After reviewing its budget goals for the 2014-15 fiscal year, the Board of Education approved a spending plan during its meeting on Thursday, February 6, with no increase over the previous year.
The board also tabled a second motion that would have submitted a security budget, separate from the school board’s 2014-15 budget, on to the Board of Selectman, Board of Finance, and Legislative Council for review.
While continuing its review of the superintendent’s proposed operating budget for the 2014-15 fiscal year, the Board of Education took up the topic of security during its workshop meeting on Thursday, January 30.
Following Interim Superintendent of Schools John Reed’s presentation of his proposed budget for the 2014-15 fiscal year on Thursday, January 23, the Board of Education began hearing from advocates for different parts of the budget.
Interim Superintendent of Schools John Reed shared an overview of his proposed operating budget for the 2014-15 fiscal year during the school board’s Thursday, January 23 meeting.
After reviewing both increases and decreases, which include certified and noncertified positions, proposed in the budget, Dr Reed said the total change from the current 2013-14 $71,045,304 budget, is an increase of $534,730, reflecting a 0.75 percent change.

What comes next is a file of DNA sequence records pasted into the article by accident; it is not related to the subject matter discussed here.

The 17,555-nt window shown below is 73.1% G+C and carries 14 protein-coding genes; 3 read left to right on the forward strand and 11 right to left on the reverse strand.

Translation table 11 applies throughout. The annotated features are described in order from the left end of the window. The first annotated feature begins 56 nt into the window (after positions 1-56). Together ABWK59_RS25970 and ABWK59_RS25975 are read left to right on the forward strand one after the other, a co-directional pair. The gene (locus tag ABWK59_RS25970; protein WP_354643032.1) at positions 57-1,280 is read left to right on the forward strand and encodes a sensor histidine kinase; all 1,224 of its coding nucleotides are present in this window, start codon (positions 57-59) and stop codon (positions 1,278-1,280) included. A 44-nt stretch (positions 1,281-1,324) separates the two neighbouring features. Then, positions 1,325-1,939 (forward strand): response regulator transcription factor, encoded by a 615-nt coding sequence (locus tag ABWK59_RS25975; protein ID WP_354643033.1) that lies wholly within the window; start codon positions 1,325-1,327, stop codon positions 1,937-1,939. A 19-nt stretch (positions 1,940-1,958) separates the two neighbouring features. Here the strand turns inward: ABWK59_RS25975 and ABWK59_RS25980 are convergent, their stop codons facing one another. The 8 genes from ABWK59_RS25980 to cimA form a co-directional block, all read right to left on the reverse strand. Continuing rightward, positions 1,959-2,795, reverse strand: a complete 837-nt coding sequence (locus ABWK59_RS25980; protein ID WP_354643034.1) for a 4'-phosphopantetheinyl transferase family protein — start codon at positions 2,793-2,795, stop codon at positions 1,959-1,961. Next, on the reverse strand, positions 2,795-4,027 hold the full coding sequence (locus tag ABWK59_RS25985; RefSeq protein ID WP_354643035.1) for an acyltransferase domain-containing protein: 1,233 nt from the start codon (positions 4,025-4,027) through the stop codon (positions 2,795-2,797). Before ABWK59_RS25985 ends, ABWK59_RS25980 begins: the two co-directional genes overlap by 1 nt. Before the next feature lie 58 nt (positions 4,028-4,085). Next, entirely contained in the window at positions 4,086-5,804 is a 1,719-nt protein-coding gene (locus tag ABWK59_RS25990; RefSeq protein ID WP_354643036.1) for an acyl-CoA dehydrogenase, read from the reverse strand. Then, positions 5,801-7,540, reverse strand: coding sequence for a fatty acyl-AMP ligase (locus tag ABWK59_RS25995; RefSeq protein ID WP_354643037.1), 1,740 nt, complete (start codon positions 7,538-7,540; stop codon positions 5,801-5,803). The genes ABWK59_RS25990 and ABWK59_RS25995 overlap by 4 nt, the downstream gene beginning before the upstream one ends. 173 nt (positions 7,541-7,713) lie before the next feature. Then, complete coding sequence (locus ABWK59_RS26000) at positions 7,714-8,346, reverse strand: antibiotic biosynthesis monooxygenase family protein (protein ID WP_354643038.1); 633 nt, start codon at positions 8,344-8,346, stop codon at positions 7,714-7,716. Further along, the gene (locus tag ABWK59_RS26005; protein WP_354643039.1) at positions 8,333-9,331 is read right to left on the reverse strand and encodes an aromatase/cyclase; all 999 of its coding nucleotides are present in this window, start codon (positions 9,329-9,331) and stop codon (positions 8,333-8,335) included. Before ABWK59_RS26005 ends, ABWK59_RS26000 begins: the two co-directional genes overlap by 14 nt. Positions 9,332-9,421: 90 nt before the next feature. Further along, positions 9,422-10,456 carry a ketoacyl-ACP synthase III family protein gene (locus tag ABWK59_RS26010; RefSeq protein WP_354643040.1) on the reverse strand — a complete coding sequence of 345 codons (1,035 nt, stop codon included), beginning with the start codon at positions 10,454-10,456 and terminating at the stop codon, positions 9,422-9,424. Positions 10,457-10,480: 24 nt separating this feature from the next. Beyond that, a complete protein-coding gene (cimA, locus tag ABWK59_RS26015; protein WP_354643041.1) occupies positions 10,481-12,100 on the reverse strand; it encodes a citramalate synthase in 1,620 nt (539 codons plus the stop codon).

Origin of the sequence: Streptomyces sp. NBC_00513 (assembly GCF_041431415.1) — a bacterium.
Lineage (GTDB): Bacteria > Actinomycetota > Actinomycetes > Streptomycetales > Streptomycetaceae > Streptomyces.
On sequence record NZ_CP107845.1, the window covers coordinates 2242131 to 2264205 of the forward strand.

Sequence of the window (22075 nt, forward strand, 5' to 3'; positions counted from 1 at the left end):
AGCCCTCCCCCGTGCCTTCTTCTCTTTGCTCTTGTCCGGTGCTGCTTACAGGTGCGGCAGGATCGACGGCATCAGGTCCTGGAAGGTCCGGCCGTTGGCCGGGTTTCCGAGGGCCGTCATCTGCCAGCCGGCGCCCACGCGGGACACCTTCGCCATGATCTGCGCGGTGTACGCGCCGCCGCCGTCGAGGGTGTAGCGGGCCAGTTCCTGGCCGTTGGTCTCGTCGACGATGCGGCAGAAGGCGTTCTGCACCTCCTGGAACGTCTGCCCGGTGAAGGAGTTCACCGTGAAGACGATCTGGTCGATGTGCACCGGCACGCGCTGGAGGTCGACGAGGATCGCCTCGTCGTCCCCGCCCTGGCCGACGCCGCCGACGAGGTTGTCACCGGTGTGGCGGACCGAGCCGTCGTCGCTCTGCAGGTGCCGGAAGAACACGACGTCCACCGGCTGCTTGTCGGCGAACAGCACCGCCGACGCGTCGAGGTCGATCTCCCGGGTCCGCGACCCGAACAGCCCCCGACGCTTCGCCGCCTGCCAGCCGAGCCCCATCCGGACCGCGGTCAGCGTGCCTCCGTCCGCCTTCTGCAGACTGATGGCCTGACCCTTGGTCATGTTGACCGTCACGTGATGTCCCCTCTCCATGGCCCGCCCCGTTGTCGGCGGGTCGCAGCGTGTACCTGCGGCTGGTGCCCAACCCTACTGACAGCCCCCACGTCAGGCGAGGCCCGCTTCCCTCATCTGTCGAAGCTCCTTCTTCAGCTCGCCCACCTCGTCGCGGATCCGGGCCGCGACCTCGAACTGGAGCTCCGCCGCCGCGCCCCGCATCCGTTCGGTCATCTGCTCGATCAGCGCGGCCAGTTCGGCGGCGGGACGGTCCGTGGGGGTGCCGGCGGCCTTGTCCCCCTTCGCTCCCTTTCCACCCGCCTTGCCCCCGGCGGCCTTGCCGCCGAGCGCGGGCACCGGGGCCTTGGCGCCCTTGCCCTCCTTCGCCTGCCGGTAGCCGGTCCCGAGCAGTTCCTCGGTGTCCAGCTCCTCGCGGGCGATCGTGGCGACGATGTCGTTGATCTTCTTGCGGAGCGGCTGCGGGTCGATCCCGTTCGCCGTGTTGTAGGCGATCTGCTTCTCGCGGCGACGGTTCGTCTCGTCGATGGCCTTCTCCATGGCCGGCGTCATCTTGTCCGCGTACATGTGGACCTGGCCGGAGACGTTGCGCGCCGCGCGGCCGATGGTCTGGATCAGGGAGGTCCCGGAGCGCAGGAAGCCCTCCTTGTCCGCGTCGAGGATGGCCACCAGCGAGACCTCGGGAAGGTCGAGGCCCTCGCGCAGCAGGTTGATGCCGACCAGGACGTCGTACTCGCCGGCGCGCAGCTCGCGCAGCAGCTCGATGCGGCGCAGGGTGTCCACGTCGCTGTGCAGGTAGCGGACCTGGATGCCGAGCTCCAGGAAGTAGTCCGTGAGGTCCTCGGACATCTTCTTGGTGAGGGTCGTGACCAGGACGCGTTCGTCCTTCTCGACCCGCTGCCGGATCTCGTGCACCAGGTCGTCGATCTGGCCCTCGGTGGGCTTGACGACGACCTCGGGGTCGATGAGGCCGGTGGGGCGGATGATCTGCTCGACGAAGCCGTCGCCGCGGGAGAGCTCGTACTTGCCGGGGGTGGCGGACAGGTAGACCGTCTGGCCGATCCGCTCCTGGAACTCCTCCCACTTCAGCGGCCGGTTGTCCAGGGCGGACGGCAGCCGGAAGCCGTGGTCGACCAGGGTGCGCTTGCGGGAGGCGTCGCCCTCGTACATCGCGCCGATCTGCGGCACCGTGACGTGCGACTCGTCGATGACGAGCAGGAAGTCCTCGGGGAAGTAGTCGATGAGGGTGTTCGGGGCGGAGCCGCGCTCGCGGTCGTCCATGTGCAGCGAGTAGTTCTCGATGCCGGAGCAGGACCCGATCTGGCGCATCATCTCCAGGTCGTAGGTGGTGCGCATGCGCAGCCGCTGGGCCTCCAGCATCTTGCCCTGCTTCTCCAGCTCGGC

After being presented by Business Director Ronald Bienkowski, the Board of Education unanimously approved during its meeting on Tuesday, January 7, a request for the Board of Finance to establish an unexpended education funds account.
A public act enacted in June of 2011, Mr Bienkowski said, allows for the use of an unexpended education funds account for school boards.
Following a report by Board of Education Vice Chair Laura Roche, the school board voted unanimously on Tuesday, January 7, to allow its Communications Committee to send budget newsletters on behalf of the board.
Ms Roche explained the procedure was used last year, but the Communications Committee wanted the school board, with new members, to vote on it for this year.
After Assistant Superintendent of Schools Linda Gejda recommended a course of dealing with upcoming state high school graduation requirements, the Board of Education unanimously voted on Tuesday, January 7, to increase requirements for the graduating classes of 2018, 2019, and 2020.
During the school board’s December 3 meeting, Newtown High School Principal Charles Dumais outlined possible needs and ways to meet the state’s 2020 graduation requirements.
A growing number of officials believe that helping residents better understand the relationship between declining student enrollment and the amount school leaders will ask taxpayers to underwrite next year could help pass the annual budget referendum sooner.
Providing additional evidence to taxpayers that town and district leaders are working collaboratively, and with mutual support for each other’s spending proposals, could also go far toward propelling a first-round budget vote to passage, some officials believe.